Sunday, July 29, 2007

Egypt, the next chapter: Welcome to Alaska!

We hear this joke at least 20 times a day. It's usually preceded by 'hello friend, where you come from?' and followed by 'very nice people. Just come have a look. Just look, no buy.' At times, you can feel like a walking wallet in Egypt, where even just stopping to look at a map is an entree for someone to offer you a guide/a horse-drawn carriage/a coke/a papyrus painting/your name in sand. It can be a bit exhausting, but overall we found Egyptians to be incredibly warm and helpful people. Many went out of their way to help us out (our favorite being Sherif, who saw us trying to hail a cab and hailed it for us, negotiated the price in Arabic, gave the cabbie directions, and asked us if we happened to know his girlfriend in Ohio....he wasn't sure how close it was to California. Unfortunately, we didn't.) You can't even blame the aggressive touts, as everyone's just trying to make a buck in a country where unemployment is outrageously high. Although at times, we wish we could give a little sales seminar on more appropriate sales tactics. In any case, at least everything is done with a wink and a smile.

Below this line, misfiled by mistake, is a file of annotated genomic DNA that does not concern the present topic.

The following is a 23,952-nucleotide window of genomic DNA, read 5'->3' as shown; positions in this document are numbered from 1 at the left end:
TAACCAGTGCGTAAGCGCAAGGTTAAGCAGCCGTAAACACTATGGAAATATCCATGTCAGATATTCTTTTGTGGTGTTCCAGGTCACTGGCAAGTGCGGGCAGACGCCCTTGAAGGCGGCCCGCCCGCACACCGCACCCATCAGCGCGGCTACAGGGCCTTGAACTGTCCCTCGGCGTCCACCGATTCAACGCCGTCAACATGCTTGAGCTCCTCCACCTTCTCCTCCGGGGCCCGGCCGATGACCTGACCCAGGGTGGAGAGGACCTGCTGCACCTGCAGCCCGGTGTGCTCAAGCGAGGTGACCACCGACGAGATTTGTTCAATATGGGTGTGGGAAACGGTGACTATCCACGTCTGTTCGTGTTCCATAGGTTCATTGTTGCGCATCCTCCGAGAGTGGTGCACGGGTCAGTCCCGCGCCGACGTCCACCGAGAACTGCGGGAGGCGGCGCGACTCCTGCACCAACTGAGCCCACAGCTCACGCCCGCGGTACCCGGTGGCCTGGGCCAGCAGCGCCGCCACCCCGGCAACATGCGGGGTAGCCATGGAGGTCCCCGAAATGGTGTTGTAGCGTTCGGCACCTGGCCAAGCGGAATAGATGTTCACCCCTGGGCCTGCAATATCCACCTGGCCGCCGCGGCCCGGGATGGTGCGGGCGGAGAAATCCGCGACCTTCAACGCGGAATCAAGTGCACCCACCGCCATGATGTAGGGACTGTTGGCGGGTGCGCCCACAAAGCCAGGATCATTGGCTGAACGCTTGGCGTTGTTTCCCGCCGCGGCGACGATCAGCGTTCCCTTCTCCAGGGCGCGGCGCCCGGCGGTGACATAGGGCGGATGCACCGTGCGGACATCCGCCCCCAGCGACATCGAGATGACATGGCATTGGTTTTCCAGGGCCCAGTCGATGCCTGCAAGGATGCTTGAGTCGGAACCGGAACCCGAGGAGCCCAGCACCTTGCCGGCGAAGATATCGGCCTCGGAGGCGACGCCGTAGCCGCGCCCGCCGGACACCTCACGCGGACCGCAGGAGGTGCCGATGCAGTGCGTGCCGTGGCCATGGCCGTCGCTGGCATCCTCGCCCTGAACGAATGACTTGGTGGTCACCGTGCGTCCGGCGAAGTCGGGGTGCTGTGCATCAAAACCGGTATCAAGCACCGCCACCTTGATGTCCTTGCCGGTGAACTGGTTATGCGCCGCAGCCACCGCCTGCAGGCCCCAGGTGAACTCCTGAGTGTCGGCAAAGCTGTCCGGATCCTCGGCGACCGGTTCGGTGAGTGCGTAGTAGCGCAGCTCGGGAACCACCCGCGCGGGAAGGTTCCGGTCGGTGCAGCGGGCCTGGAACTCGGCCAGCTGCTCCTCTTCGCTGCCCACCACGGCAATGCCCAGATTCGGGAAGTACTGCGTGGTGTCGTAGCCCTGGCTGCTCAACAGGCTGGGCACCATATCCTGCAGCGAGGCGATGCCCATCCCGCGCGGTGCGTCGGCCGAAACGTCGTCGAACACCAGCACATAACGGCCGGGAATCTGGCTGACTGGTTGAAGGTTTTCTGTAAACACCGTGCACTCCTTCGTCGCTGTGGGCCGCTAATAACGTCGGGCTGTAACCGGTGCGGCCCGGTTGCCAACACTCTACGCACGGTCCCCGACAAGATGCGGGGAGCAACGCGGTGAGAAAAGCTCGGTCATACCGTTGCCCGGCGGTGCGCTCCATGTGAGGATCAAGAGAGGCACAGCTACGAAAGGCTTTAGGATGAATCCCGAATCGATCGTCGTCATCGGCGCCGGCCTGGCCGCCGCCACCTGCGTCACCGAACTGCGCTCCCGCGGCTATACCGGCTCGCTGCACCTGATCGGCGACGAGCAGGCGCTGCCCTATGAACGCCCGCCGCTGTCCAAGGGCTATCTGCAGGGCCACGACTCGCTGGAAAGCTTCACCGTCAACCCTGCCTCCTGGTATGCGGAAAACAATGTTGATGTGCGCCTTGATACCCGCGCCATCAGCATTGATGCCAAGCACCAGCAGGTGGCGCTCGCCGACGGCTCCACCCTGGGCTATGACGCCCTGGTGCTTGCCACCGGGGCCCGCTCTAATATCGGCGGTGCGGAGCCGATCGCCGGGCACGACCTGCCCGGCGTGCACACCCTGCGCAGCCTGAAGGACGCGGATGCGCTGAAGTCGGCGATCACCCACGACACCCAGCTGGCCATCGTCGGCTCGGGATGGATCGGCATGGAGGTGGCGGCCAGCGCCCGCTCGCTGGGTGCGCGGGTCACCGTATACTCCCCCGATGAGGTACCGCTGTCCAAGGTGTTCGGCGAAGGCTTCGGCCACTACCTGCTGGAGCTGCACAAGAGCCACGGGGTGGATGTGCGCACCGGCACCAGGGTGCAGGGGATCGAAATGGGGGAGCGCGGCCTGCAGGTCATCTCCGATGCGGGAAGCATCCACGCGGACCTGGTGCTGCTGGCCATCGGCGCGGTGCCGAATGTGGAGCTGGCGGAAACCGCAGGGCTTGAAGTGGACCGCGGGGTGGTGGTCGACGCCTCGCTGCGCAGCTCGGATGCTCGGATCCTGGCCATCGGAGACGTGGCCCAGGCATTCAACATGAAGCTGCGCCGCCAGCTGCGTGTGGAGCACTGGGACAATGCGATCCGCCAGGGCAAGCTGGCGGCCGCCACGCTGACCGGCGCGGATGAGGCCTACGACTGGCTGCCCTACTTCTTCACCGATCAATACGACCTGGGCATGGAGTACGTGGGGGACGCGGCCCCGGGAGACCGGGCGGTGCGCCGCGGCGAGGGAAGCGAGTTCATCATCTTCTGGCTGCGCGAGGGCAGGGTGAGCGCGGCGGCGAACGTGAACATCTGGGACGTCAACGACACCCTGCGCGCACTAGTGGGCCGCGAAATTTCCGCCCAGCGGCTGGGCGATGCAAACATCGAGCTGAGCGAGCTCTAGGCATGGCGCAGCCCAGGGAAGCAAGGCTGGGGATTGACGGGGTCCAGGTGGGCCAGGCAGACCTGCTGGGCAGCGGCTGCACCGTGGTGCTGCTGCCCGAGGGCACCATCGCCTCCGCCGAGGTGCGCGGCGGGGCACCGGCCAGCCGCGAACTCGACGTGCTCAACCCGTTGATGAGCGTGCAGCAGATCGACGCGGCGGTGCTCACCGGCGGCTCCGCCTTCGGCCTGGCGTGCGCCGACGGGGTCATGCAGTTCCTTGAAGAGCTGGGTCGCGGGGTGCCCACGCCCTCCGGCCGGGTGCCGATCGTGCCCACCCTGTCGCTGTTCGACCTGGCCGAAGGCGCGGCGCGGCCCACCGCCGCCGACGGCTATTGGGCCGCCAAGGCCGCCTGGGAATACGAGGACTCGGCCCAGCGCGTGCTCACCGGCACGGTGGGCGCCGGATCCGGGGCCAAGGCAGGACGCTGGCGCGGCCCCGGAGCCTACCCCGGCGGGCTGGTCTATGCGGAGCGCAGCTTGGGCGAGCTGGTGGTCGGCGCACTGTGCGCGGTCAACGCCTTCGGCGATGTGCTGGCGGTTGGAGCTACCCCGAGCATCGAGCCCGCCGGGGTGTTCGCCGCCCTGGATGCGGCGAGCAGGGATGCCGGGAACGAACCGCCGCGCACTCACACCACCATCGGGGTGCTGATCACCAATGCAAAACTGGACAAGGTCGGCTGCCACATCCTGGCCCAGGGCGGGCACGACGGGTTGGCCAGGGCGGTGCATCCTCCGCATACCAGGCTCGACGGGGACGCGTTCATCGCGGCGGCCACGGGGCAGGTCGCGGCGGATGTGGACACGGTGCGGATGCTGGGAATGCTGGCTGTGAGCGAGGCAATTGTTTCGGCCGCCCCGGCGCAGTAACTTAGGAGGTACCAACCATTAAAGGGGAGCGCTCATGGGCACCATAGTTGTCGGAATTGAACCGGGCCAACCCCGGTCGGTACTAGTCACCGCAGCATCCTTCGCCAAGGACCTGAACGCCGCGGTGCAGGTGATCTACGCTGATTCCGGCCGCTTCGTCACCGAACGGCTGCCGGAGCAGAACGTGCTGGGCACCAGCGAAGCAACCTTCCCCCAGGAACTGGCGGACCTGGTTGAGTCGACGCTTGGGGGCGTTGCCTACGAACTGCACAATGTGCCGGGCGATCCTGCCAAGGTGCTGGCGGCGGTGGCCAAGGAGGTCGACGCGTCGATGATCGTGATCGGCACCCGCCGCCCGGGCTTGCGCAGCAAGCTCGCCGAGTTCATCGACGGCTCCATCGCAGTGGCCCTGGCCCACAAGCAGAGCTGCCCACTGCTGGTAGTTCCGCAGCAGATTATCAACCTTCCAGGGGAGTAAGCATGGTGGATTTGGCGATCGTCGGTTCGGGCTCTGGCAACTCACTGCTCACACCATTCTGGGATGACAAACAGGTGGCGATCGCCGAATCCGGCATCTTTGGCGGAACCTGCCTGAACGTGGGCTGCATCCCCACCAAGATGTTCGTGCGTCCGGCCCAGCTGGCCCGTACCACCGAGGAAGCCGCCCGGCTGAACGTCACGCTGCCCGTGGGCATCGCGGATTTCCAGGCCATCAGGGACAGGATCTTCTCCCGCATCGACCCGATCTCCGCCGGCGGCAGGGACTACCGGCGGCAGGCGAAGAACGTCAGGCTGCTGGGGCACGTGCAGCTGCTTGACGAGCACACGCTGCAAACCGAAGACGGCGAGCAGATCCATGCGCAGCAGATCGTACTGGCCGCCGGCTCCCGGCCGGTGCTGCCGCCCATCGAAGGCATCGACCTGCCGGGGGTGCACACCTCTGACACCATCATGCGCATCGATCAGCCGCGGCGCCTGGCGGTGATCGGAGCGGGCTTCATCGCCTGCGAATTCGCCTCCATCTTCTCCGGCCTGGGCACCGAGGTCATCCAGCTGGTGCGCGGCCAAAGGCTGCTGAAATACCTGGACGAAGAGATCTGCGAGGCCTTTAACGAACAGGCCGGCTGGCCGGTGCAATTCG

When we last left you we were enjoying seaside bliss. We followed this up with yet another exciting foray into the world of trans-country bus travel. It was drama filled, as usual. We boarded the bus around midnight, and it was a mad rush for seats as veiled women, hauling huge shopping bags and kids, muscled their way to the back and promptly fell asleep. The bus was over-sold and Eric stood for the first 4 hours of the journey (until 4 a.m.), while Kathleen had one cheek on/one cheek off when a darling and toothless woman offered to share her seat. That being said, Eric made friends with the local Don Juan (whose suitcase was full of hair pomade and cologne) who shared his chips and snacks with us, let Eric sit for a bit, and shared some belly dancing porn (fully clothed) on his cell phone. Classic. A fight broke out in the front of the bus in Arabic at some point, which added to the excitement as the bus hurtled through the pitch-black hot evening air.

At least it didn't break down.